CHEYENNE — Wyoming joined five other states Monday in filing a legal brief in support of two Secret Service agents who arrested a man who confronted former Vice President Dick Cheney in 2006.
The brief asks a federal appeals court to overturn a three-judge panel ruling last month allowing Steven Howards of Golden, Colo., to proceed in a lawsuit against the agents who arrested him at a Colorado mall after he touched Cheney on the arm and told him his Iraq War policies were “disgusting.” Charges against Howards were later dropped.
In his lawsuit, Howards claims Secret Service agents Virgil D. “Gus” Reichle Jr. and Dan Doyle violated his First Amendment right to free speech. Howards’ attorneys hope to subpoena Cheney as a witness.
Defense attorneys, however, argue the law gives Secret Service agents immunity from prosecution when making split-second decisions while protecting the president and vice president.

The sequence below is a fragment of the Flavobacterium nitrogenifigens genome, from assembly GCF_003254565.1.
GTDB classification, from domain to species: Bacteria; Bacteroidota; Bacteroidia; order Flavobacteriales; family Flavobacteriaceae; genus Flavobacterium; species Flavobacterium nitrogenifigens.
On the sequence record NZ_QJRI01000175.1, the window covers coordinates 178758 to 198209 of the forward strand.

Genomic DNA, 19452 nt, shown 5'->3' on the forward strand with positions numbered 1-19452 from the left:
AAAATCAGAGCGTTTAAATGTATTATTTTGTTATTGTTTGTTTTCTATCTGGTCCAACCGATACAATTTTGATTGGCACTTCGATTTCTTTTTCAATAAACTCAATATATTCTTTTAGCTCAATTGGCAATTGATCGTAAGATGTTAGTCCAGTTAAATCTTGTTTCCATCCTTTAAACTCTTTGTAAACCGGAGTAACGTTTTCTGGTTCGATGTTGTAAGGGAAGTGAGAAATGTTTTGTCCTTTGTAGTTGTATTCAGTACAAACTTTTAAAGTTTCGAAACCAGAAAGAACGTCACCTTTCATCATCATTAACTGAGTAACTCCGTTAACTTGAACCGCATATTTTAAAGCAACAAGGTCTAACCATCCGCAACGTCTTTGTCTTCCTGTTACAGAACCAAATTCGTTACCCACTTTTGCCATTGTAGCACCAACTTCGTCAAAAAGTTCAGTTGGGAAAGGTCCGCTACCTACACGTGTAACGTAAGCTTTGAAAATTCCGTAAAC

On Monday, Wyoming signed to an amicus brief filed by Colorado Attorney General John Suthers in support of that argument.
“If allowed to stand, the panel majority’s decision will have a chilling effect on Secret Service agents,” the brief states.
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South Carolina, Oklahoma, Utah, Wyoming and Vermont also joined the amicus brief, which are often submitted in court cases by outside parties simply to volunteer their opinions on the cases.
The U.S. Department of Justice also filed a similar, but separate, brief in the case Monday.
Wyoming Attorney General Greg Phillips said Wyoming joined the brief out of a concern for the principle of “qualified immunity” for law enforcement.
He dismissed any suggestion that Wyoming weighed in out of support for Cheney, who served as Wyoming’s congressman for 10 years and has perhaps been the state’s most famous resident.
“It’s beyond Cheney - it’s the principle of law,” Phillips said.